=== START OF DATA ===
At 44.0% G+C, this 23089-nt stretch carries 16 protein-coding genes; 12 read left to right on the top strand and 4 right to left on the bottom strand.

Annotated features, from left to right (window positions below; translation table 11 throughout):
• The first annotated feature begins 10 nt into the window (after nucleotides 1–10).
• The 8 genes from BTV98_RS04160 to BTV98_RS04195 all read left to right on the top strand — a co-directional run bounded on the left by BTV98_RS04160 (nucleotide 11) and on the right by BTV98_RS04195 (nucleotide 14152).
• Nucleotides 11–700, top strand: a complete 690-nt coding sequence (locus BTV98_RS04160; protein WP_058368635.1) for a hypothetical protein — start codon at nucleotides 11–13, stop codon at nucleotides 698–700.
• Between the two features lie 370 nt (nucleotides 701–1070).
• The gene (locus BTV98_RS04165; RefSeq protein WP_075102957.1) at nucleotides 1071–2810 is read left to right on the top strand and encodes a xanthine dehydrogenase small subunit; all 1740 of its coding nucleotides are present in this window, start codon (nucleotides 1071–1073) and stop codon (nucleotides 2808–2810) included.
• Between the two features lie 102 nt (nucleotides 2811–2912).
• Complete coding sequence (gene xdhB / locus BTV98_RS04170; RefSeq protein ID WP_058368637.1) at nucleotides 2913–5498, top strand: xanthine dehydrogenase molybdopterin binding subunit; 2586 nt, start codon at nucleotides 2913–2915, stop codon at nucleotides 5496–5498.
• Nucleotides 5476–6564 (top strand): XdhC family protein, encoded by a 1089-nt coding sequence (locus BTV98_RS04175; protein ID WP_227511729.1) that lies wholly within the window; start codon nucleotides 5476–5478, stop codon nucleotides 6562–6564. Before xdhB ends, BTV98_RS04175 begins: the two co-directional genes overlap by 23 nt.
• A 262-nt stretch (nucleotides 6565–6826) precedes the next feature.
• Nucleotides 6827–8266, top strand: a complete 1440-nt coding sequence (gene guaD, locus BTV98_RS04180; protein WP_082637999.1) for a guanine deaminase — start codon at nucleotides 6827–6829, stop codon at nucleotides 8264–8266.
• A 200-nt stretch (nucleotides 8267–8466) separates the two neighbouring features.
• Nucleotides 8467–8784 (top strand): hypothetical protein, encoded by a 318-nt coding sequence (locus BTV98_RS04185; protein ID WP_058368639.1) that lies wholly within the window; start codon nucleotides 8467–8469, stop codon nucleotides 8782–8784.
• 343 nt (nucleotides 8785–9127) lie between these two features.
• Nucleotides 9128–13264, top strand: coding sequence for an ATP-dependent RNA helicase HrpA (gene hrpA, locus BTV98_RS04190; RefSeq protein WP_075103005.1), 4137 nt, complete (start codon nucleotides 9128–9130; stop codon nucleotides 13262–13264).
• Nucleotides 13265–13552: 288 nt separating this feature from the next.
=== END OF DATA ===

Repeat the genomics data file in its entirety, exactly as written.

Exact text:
At 44.0% G+C, this 23089-nt stretch carries 16 protein-coding genes; 12 read left to right on the top strand and 4 right to left on the bottom strand.

Annotated features, from left to right (window positions below; translation table 11 throughout):
• The first annotated feature begins 10 nt into the window (after nucleotides 1–10).
• The 8 genes from BTV98_RS04160 to BTV98_RS04195 all read left to right on the top strand — a co-directional run bounded on the left by BTV98_RS04160 (nucleotide 11) and on the right by BTV98_RS04195 (nucleotide 14152).
• Nucleotides 11–700, top strand: a complete 690-nt coding sequence (locus BTV98_RS04160; protein WP_058368635.1) for a hypothetical protein — start codon at nucleotides 11–13, stop codon at nucleotides 698–700.
• Between the two features lie 370 nt (nucleotides 701–1070).
• The gene (locus BTV98_RS04165; RefSeq protein WP_075102957.1) at nucleotides 1071–2810 is read left to right on the top strand and encodes a xanthine dehydrogenase small subunit; all 1740 of its coding nucleotides are present in this window, start codon (nucleotides 1071–1073) and stop codon (nucleotides 2808–2810) included.
• Between the two features lie 102 nt (nucleotides 2811–2912).
• Complete coding sequence (gene xdhB / locus BTV98_RS04170; RefSeq protein ID WP_058368637.1) at nucleotides 2913–5498, top strand: xanthine dehydrogenase molybdopterin binding subunit; 2586 nt, start codon at nucleotides 2913–2915, stop codon at nucleotides 5496–5498.
• Nucleotides 5476–6564 (top strand): XdhC family protein, encoded by a 1089-nt coding sequence (locus BTV98_RS04175; protein ID WP_227511729.1) that lies wholly within the window; start codon nucleotides 5476–5478, stop codon nucleotides 6562–6564. Before xdhB ends, BTV98_RS04175 begins: the two co-directional genes overlap by 23 nt.
• A 262-nt stretch (nucleotides 6565–6826) precedes the next feature.
• Nucleotides 6827–8266, top strand: a complete 1440-nt coding sequence (gene guaD, locus BTV98_RS04180; protein WP_082637999.1) for a guanine deaminase — start codon at nucleotides 6827–6829, stop codon at nucleotides 8264–8266.
• A 200-nt stretch (nucleotides 8267–8466) separates the two neighbouring features.
• Nucleotides 8467–8784 (top strand): hypothetical protein, encoded by a 318-nt coding sequence (locus BTV98_RS04185; protein ID WP_058368639.1) that lies wholly within the window; start codon nucleotides 8467–8469, stop codon nucleotides 8782–8784.
• 343 nt (nucleotides 8785–9127) lie between these two features.
• Nucleotides 9128–13264, top strand: coding sequence for an ATP-dependent RNA helicase HrpA (gene hrpA, locus BTV98_RS04190; RefSeq protein WP_075103005.1), 4137 nt, complete (start codon nucleotides 9128–9130; stop codon nucleotides 13262–13264).
• Nucleotides 13265–13552: 288 nt separating this feature from the next.